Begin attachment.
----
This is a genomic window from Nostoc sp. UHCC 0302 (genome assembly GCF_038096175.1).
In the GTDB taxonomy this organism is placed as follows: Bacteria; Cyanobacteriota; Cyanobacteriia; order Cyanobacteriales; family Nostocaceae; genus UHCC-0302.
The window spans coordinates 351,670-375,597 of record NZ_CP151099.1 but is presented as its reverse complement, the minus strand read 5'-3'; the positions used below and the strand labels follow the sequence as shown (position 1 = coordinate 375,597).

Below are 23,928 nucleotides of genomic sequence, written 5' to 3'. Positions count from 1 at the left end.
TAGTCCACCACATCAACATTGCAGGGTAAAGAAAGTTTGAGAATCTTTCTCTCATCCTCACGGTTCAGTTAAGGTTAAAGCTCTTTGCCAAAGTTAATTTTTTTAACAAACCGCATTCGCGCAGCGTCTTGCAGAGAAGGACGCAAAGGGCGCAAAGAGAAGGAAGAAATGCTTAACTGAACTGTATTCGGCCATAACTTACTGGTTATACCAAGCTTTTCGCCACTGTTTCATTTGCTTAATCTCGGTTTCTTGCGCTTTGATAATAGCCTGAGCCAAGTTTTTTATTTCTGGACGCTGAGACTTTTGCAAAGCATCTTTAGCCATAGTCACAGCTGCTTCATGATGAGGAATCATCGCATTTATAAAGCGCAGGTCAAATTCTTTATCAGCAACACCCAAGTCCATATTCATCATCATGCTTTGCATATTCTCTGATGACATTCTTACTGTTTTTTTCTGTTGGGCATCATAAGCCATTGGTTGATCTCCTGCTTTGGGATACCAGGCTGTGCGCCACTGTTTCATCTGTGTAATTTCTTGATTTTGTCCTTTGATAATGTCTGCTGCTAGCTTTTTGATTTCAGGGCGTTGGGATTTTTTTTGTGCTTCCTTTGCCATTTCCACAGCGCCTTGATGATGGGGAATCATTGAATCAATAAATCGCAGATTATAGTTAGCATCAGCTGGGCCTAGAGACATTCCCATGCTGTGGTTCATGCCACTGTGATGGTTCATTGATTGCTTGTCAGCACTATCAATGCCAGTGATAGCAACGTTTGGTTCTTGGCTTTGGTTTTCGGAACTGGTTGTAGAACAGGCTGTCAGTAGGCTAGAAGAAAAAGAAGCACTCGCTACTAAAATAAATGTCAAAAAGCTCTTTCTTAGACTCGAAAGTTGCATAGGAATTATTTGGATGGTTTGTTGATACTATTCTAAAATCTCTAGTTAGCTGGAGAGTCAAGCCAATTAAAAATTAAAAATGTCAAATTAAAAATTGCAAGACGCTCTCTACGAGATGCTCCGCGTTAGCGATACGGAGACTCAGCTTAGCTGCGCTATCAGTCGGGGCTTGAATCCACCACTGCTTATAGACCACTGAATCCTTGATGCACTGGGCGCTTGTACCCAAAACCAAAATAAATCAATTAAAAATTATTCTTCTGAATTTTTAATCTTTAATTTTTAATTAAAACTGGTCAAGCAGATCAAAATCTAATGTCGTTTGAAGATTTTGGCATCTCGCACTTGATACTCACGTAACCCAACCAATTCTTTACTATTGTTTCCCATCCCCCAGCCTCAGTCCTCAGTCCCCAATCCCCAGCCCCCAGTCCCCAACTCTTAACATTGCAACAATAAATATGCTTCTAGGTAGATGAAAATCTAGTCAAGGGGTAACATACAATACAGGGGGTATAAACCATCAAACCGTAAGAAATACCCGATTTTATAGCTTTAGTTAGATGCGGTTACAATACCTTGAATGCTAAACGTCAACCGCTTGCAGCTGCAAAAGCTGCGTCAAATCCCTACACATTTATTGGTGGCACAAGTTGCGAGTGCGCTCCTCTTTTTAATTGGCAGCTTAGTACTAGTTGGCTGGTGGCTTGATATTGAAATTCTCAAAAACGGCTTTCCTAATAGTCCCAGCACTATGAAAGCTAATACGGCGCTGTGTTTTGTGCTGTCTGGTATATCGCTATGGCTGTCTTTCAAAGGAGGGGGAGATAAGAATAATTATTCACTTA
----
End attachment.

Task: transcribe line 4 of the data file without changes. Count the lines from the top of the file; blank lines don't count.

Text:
Below are 23,928 nucleotides of genomic sequence, written 5' to 3'. Positions count from 1 at the left end.